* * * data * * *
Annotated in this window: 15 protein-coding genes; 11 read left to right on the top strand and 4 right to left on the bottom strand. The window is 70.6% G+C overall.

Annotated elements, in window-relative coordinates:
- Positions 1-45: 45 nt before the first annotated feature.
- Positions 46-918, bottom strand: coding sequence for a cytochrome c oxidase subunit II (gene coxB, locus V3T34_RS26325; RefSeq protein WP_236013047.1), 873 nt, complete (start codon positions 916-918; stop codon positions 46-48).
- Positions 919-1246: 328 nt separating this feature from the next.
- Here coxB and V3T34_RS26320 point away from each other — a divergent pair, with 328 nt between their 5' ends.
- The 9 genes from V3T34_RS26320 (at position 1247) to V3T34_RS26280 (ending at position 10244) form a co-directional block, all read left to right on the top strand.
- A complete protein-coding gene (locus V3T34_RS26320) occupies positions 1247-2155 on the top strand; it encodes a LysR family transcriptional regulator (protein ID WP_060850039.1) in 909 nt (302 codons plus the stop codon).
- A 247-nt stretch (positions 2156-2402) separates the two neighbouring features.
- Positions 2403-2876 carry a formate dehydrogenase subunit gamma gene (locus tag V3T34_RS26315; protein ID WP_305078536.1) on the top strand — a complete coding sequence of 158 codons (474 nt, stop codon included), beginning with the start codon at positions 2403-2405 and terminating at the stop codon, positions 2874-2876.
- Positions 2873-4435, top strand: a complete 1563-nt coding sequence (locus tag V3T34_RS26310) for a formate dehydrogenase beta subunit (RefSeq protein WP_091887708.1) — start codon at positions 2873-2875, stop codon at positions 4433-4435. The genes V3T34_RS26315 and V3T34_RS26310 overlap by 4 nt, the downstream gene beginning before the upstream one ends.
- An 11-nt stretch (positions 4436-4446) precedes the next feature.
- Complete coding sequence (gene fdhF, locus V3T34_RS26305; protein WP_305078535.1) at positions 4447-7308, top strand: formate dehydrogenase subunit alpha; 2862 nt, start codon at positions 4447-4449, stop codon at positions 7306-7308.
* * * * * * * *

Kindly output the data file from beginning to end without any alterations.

Annotated in this window: 15 protein-coding genes; 11 read left to right on the top strand and 4 right to left on the bottom strand. The window is 70.6% G+C overall.

Annotated elements, in window-relative coordinates:
- Positions 1-45: 45 nt before the first annotated feature.
- Positions 46-918, bottom strand: coding sequence for a cytochrome c oxidase subunit II (gene coxB, locus V3T34_RS26325; RefSeq protein WP_236013047.1), 873 nt, complete (start codon positions 916-918; stop codon positions 46-48).
- Positions 919-1246: 328 nt separating this feature from the next.
- Here coxB and V3T34_RS26320 point away from each other — a divergent pair, with 328 nt between their 5' ends.
- The 9 genes from V3T34_RS26320 (at position 1247) to V3T34_RS26280 (ending at position 10244) form a co-directional block, all read left to right on the top strand.
- A complete protein-coding gene (locus V3T34_RS26320) occupies positions 1247-2155 on the top strand; it encodes a LysR family transcriptional regulator (protein ID WP_060850039.1) in 909 nt (302 codons plus the stop codon).
- A 247-nt stretch (positions 2156-2402) separates the two neighbouring features.
- Positions 2403-2876 carry a formate dehydrogenase subunit gamma gene (locus tag V3T34_RS26315; protein ID WP_305078536.1) on the top strand — a complete coding sequence of 158 codons (474 nt, stop codon included), beginning with the start codon at positions 2403-2405 and terminating at the stop codon, positions 2874-2876.
- Positions 2873-4435, top strand: a complete 1563-nt coding sequence (locus tag V3T34_RS26310) for a formate dehydrogenase beta subunit (RefSeq protein WP_091887708.1) — start codon at positions 2873-2875, stop codon at positions 4433-4435. The genes V3T34_RS26315 and V3T34_RS26310 overlap by 4 nt, the downstream gene beginning before the upstream one ends.
- An 11-nt stretch (positions 4436-4446) precedes the next feature.
- Complete coding sequence (gene fdhF, locus V3T34_RS26305; protein WP_305078535.1) at positions 4447-7308, top strand: formate dehydrogenase subunit alpha; 2862 nt, start codon at positions 4447-4449, stop codon at positions 7306-7308.